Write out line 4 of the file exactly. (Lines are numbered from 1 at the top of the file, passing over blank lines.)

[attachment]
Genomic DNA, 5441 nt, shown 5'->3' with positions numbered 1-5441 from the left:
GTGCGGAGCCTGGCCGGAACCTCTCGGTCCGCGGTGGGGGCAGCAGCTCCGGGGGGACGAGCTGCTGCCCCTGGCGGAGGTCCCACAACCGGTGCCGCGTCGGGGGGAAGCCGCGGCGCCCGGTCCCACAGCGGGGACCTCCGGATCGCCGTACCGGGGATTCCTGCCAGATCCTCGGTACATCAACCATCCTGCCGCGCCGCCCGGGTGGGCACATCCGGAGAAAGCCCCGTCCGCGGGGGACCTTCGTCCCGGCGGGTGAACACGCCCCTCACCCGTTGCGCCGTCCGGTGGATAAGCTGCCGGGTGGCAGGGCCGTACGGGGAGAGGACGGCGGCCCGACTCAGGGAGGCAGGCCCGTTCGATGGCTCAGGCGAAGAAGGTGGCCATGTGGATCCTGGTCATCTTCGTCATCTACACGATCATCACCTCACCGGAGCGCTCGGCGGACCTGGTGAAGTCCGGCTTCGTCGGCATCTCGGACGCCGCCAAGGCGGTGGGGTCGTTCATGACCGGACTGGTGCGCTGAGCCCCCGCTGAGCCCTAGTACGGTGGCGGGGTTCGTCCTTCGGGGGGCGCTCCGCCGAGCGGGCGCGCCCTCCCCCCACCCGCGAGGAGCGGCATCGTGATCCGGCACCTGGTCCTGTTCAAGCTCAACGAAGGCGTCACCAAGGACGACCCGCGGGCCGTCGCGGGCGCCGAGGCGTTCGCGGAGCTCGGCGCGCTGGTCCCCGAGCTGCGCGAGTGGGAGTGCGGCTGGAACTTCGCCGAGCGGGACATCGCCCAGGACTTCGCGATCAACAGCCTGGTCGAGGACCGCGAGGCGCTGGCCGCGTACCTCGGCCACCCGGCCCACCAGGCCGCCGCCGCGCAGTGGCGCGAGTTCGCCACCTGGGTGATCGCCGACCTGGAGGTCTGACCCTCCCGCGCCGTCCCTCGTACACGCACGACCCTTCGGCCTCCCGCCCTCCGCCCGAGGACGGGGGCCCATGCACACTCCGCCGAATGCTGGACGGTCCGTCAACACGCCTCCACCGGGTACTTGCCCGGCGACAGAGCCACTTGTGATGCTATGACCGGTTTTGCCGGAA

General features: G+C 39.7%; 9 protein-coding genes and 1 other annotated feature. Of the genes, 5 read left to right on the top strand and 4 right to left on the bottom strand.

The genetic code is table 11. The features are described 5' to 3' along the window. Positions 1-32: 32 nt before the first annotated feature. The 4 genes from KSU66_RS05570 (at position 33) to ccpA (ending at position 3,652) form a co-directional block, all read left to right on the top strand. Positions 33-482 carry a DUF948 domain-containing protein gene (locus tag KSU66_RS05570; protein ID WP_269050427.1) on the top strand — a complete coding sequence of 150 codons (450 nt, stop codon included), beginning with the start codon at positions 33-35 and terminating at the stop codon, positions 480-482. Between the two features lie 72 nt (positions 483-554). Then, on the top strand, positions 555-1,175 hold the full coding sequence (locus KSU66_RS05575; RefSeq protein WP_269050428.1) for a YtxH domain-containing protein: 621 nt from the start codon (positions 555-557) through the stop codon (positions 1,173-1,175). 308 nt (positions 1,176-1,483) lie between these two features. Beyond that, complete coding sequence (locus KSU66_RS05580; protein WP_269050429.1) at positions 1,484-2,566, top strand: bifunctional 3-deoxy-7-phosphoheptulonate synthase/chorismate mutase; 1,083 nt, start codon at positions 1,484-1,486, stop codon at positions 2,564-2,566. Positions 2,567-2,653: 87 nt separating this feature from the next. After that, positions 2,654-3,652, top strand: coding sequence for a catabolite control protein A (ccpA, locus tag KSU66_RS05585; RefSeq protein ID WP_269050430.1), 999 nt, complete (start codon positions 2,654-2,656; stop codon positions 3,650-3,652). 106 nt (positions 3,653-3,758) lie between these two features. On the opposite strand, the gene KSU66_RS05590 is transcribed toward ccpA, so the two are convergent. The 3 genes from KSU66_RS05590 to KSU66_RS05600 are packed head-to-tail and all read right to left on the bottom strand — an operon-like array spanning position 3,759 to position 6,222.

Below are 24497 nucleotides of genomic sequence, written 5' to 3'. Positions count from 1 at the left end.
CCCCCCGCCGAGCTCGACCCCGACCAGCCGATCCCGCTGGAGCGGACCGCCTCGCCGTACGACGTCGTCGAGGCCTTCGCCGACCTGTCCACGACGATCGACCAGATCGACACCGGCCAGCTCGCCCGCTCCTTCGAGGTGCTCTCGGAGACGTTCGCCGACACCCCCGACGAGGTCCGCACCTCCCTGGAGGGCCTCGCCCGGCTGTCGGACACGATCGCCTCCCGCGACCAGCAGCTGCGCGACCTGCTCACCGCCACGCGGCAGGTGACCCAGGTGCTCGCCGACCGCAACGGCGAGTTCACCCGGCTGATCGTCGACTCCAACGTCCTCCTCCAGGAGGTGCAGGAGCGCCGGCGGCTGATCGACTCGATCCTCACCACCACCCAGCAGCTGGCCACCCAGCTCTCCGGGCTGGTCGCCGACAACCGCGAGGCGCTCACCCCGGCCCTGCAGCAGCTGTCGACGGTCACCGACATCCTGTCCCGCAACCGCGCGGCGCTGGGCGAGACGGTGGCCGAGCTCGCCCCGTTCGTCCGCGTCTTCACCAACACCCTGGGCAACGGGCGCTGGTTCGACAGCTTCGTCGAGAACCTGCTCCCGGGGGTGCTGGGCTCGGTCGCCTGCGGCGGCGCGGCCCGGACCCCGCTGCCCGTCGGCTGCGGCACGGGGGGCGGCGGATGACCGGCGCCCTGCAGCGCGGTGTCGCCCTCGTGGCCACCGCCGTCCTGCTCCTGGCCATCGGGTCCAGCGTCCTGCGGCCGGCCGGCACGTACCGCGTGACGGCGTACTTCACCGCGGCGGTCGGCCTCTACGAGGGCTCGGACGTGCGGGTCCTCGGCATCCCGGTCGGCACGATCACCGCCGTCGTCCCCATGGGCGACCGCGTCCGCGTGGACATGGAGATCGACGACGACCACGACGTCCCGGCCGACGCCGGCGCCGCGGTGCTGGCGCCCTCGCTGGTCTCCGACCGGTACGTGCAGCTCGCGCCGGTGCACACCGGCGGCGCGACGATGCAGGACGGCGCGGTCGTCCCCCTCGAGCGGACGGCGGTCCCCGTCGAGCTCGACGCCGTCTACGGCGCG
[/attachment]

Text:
The genetic code is table 11. The features are described 5' to 3' along the window. Positions 1-32: 32 nt before the first annotated feature. The 4 genes from KSU66_RS05570 (at position 33) to ccpA (ending at position 3,652) form a co-directional block, all read left to right on the top strand. Positions 33-482 carry a DUF948 domain-containing protein gene (locus tag KSU66_RS05570; protein ID WP_269050427.1) on the top strand — a complete coding sequence of 150 codons (450 nt, stop codon included), beginning with the start codon at positions 33-35 and terminating at the stop codon, positions 480-482. Between the two features lie 72 nt (positions 483-554). Then, on the top strand, positions 555-1,175 hold the full coding sequence (locus KSU66_RS05575; RefSeq protein WP_269050428.1) for a YtxH domain-containing protein: 621 nt from the start codon (positions 555-557) through the stop codon (positions 1,173-1,175). 308 nt (positions 1,176-1,483) lie between these two features. Beyond that, complete coding sequence (locus KSU66_RS05580; protein WP_269050429.1) at positions 1,484-2,566, top strand: bifunctional 3-deoxy-7-phosphoheptulonate synthase/chorismate mutase; 1,083 nt, start codon at positions 1,484-1,486, stop codon at positions 2,564-2,566. Positions 2,567-2,653: 87 nt separating this feature from the next. After that, positions 2,654-3,652, top strand: coding sequence for a catabolite control protein A (ccpA, locus tag KSU66_RS05585; RefSeq protein ID WP_269050430.1), 999 nt, complete (start codon positions 2,654-2,656; stop codon positions 3,650-3,652). 106 nt (positions 3,653-3,758) lie between these two features. On the opposite strand, the gene KSU66_RS05590 is transcribed toward ccpA, so the two are convergent. The 3 genes from KSU66_RS05590 to KSU66_RS05600 are packed head-to-tail and all read right to left on the bottom strand — an operon-like array spanning position 3,759 to position 6,222.